I love Drawdio, invented by Jay Silver, and often use it in Soldering workshops.
- Jay’s web page about Drawdio, including fun videos
- Kit Instructions from Adafruit’s website
- Kit Product page
- Assembled Drawdio Fun Pack (including paintbrush and alligator clips for alternative uses)
- The soldering station you used in the workshop
- Does it make a sound when you touch both ends of the Circuit board (where the tape is attached?) If so, your circuit is working fine, but there may be a problem with pencil attachment. If not, you may have a cold solder joint (or possibly a dead battery, never rule that out…) Try a new battery, and if that fails, touch up each pad of solder (see soldering tips below)
- If while holding the pencil with your fingers around the bottom spiral section of tape, you touch the tip/lead of the pencil with your other hand, the Drawdio is working, and the problem is with your drawing technique (not a value judgement!) You need a rather thick line, scribble back and forth, making sure the graphite on the paper is “solid.” If your hands are dry, it helps to wet your finger (don’t worry, it’s not actually lead, but graphite a form of carbon) when touching the other end of the line.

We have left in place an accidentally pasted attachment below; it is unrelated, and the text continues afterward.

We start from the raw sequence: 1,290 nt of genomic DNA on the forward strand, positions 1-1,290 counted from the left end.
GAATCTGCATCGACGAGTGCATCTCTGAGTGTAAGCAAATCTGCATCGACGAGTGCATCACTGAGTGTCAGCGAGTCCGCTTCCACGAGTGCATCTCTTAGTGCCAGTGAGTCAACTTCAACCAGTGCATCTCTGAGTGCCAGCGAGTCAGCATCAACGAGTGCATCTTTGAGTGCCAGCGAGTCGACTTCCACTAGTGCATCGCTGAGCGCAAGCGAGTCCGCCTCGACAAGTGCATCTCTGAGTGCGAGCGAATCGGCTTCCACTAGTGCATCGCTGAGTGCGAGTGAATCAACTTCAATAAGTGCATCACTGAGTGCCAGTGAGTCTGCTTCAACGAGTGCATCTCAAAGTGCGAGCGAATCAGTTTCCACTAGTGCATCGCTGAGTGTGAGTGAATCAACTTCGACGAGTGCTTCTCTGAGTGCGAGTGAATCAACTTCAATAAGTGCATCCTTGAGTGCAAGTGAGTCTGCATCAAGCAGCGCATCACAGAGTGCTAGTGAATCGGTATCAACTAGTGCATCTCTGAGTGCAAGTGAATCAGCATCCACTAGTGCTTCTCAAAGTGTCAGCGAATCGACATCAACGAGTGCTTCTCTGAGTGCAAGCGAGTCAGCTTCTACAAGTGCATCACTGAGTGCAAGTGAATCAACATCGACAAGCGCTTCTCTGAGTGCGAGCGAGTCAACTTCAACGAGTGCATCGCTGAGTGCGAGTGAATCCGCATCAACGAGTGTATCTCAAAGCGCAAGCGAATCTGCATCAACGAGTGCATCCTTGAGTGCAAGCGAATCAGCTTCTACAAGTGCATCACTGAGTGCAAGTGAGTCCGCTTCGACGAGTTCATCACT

- Make sure the copper tape is making good contact to the ends of the board, and the thumbtack is making good contact with the tape and the lead. If the tack is bent, it may have missed the graphite. You can try reinserting the tack, including from the side. If you have trouble getting the tack to make good contact to the tape, or the tape to the circuit board, you can apply solder once you’ve established you have good contact between the graphite and the copper tape.
- If you suspect your speaker isn’t connected properly (especially if you used the surface mount technique) you can check it by using a multimeter set on Ohms (range< 20) and testing the two points where it says speaker + and -. If properly connected it will read around 8 ohms.
- Check to make sure there is no solder bridging between nearby pins. If there is, drag your soldering iron between the pins, this usually clears the problem.
- If you have balls of solder, it means that it didn’t properly flow onto the pins. If they are big, I recommend removing some of the solder with solder wick. Otherwise, just touch the soldering iron to each of the pads/component legs together briefly until it flows. (make sure the soldering iron is properly hot!) If you have liquid flux, it helps to apply it before trying to reflow. It dries quickly so only apply it to a few pads at a time before you solder, and don’t breath the fumes!